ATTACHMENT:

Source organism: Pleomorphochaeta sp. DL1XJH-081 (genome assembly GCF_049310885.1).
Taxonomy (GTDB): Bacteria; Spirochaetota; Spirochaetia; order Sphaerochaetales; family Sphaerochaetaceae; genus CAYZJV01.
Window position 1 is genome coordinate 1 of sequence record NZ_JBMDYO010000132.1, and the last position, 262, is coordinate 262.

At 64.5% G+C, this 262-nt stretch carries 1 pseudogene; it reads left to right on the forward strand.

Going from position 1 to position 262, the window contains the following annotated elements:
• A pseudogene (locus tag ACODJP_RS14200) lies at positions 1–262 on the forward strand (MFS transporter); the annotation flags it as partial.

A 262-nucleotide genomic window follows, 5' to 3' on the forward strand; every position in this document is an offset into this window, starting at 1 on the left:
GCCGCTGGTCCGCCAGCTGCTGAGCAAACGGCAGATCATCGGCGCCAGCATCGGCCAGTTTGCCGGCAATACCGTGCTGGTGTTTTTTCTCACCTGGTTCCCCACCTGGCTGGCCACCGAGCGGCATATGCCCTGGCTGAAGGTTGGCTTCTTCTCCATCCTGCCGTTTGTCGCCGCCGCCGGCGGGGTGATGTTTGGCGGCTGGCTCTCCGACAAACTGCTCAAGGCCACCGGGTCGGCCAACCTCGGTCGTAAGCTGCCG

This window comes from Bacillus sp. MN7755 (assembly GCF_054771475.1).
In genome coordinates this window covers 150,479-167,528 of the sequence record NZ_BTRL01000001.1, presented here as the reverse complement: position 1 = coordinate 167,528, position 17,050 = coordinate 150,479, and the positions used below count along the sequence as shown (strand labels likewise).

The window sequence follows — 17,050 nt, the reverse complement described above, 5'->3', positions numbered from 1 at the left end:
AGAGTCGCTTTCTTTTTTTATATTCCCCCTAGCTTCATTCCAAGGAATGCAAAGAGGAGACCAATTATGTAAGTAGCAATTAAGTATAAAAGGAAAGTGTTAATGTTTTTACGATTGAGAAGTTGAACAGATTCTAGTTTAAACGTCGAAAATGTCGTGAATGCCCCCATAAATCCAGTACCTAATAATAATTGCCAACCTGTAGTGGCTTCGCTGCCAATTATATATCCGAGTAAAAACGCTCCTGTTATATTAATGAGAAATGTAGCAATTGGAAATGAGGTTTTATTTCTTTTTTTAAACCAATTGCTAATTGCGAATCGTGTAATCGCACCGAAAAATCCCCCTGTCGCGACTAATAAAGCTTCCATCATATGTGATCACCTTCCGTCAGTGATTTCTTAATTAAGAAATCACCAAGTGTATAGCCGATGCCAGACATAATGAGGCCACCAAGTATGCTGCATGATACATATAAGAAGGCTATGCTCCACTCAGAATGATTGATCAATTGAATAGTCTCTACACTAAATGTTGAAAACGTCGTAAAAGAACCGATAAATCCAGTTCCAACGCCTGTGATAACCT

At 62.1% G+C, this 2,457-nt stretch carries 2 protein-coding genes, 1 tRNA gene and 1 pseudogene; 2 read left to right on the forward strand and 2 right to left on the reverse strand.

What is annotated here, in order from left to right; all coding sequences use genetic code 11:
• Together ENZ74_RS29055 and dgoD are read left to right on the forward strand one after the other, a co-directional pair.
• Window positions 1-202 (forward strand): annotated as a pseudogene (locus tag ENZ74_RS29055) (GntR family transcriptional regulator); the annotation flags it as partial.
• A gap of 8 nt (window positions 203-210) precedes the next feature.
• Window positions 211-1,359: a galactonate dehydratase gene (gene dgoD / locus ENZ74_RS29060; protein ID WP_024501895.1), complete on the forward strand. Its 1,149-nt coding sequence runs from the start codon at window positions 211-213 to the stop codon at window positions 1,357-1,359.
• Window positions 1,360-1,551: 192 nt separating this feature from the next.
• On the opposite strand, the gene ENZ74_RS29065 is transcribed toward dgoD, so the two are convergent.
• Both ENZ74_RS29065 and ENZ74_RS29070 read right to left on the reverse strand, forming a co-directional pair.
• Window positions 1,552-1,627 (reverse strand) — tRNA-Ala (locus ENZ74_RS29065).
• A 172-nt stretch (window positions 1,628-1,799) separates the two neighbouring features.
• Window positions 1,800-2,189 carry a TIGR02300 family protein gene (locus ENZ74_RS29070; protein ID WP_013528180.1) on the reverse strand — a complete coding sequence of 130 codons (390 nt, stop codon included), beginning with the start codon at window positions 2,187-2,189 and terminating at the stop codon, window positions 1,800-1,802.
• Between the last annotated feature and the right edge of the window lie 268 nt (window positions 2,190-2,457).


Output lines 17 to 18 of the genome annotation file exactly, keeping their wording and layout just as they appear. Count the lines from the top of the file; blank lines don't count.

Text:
• A gap of 8 nt (window positions 203-210) precedes the next feature.
• Window positions 211-1,359: a galactonate dehydratase gene (gene dgoD / locus ENZ74_RS29060; protein ID WP_024501895.1), complete on the forward strand. Its 1,149-nt coding sequence runs from the start codon at window positions 211-213 to the stop codon at window positions 1,357-1,359.